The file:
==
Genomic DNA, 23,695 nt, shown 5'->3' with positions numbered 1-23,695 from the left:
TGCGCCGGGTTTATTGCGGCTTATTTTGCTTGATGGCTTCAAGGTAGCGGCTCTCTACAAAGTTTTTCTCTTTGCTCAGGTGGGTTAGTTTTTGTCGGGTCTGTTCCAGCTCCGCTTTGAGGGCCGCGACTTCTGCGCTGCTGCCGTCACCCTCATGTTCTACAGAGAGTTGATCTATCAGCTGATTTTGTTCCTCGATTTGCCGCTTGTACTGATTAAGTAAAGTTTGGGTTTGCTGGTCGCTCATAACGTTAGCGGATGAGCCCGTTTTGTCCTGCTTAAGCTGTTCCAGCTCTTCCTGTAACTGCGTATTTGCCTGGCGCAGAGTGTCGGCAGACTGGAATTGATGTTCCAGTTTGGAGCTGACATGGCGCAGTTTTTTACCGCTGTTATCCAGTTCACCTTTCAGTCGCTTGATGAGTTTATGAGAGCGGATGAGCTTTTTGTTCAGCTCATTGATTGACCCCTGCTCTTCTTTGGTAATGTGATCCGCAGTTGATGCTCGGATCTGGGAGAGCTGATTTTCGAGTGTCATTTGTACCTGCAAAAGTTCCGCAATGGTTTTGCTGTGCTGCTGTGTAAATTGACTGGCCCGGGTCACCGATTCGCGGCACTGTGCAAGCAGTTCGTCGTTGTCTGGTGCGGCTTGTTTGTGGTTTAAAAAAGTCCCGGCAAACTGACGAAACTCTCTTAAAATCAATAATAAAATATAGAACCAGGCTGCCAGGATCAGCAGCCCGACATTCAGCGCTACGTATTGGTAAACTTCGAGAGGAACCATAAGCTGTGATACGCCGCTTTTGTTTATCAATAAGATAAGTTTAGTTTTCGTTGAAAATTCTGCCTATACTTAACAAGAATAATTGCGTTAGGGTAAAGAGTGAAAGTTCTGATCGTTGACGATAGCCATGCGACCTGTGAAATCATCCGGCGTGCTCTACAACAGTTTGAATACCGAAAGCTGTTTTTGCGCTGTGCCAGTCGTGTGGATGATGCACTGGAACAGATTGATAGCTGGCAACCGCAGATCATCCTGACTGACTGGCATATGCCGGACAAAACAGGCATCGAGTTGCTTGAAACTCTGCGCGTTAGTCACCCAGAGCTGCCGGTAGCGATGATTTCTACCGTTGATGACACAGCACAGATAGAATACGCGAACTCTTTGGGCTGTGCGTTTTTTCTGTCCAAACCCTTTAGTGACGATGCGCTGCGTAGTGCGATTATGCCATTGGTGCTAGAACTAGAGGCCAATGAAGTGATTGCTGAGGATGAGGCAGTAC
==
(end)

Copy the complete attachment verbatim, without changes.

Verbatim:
Genomic DNA, 23,695 nt, shown 5'->3' with positions numbered 1-23,695 from the left:
TGCGCCGGGTTTATTGCGGCTTATTTTGCTTGATGGCTTCAAGGTAGCGGCTCTCTACAAAGTTTTTCTCTTTGCTCAGGTGGGTTAGTTTTTGTCGGGTCTGTTCCAGCTCCGCTTTGAGGGCCGCGACTTCTGCGCTGCTGCCGTCACCCTCATGTTCTACAGAGAGTTGATCTATCAGCTGATTTTGTTCCTCGATTTGCCGCTTGTACTGATTAAGTAAAGTTTGGGTTTGCTGGTCGCTCATAACGTTAGCGGATGAGCCCGTTTTGTCCTGCTTAAGCTGTTCCAGCTCTTCCTGTAACTGCGTATTTGCCTGGCGCAGAGTGTCGGCAGACTGGAATTGATGTTCCAGTTTGGAGCTGACATGGCGCAGTTTTTTACCGCTGTTATCCAGTTCACCTTTCAGTCGCTTGATGAGTTTATGAGAGCGGATGAGCTTTTTGTTCAGCTCATTGATTGACCCCTGCTCTTCTTTGGTAATGTGATCCGCAGTTGATGCTCGGATCTGGGAGAGCTGATTTTCGAGTGTCATTTGTACCTGCAAAAGTTCCGCAATGGTTTTGCTGTGCTGCTGTGTAAATTGACTGGCCCGGGTCACCGATTCGCGGCACTGTGCAAGCAGTTCGTCGTTGTCTGGTGCGGCTTGTTTGTGGTTTAAAAAAGTCCCGGCAAACTGACGAAACTCTCTTAAAATCAATAATAAAATATAGAACCAGGCTGCCAGGATCAGCAGCCCGACATTCAGCGCTACGTATTGGTAAACTTCGAGAGGAACCATAAGCTGTGATACGCCGCTTTTGTTTATCAATAAGATAAGTTTAGTTTTCGTTGAAAATTCTGCCTATACTTAACAAGAATAATTGCGTTAGGGTAAAGAGTGAAAGTTCTGATCGTTGACGATAGCCATGCGACCTGTGAAATCATCCGGCGTGCTCTACAACAGTTTGAATACCGAAAGCTGTTTTTGCGCTGTGCCAGTCGTGTGGATGATGCACTGGAACAGATTGATAGCTGGCAACCGCAGATCATCCTGACTGACTGGCATATGCCGGACAAAACAGGCATCGAGTTGCTTGAAACTCTGCGCGTTAGTCACCCAGAGCTGCCGGTAGCGATGATTTCTACCGTTGATGACACAGCACAGATAGAATACGCGAACTCTTTGGGCTGTGCGTTTTTTCTGTCCAAACCCTTTAGTGACGATGCGCTGCGTAGTGCGATTATGCCATTGGTGCTAGAACTAGAGGCCAATGAAGTGATTGCTGAGGATGAGGCAGTAC